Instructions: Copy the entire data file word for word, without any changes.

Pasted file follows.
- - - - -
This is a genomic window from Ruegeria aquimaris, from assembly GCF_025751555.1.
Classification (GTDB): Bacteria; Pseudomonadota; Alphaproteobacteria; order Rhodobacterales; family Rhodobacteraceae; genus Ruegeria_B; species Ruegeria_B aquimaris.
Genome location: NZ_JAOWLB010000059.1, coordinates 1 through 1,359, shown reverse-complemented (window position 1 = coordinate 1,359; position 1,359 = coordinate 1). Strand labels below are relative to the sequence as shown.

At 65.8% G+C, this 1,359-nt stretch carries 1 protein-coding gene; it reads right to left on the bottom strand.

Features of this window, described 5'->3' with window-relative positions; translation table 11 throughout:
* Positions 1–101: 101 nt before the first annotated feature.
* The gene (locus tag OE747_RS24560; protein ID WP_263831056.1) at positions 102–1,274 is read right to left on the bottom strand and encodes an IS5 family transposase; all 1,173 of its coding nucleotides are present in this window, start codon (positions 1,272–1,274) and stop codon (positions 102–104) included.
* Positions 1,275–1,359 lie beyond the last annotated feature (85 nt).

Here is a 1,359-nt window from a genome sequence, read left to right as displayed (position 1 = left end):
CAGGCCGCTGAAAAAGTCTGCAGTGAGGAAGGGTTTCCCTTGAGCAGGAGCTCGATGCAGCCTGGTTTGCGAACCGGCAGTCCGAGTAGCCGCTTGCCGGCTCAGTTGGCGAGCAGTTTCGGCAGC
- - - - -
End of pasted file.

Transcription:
This is a genomic window from Ruegeria aquimaris, from assembly GCF_025751555.1.
Classification (GTDB): Bacteria; Pseudomonadota; Alphaproteobacteria; order Rhodobacterales; family Rhodobacteraceae; genus Ruegeria_B; species Ruegeria_B aquimaris.
Genome location: NZ_JAOWLB010000059.1, coordinates 1 through 1,359, shown reverse-complemented (window position 1 = coordinate 1,359; position 1,359 = coordinate 1). Strand labels below are relative to the sequence as shown.

At 65.8% G+C, this 1,359-nt stretch carries 1 protein-coding gene; it reads right to left on the bottom strand.

Features of this window, described 5'->3' with window-relative positions; translation table 11 throughout:
* Positions 1–101: 101 nt before the first annotated feature.
* The gene (locus tag OE747_RS24560; protein ID WP_263831056.1) at positions 102–1,274 is read right to left on the bottom strand and encodes an IS5 family transposase; all 1,173 of its coding nucleotides are present in this window, start codon (positions 1,272–1,274) and stop codon (positions 102–104) included.
* Positions 1,275–1,359 lie beyond the last annotated feature (85 nt).

Here is a 1,359-nt window from a genome sequence, read left to right as displayed (position 1 = left end):
CAGGCCGCTGAAAAAGTCTGCAGTGAGGAAGGGTTTCCCTTGAGCAGGAGCTCGATGCAGCCTGGTTTGCGAACCGGCAGTCCGAGTAGCCGCTTGCCGGCTCAGTTGGCGAGCAGTTTCGGCAGC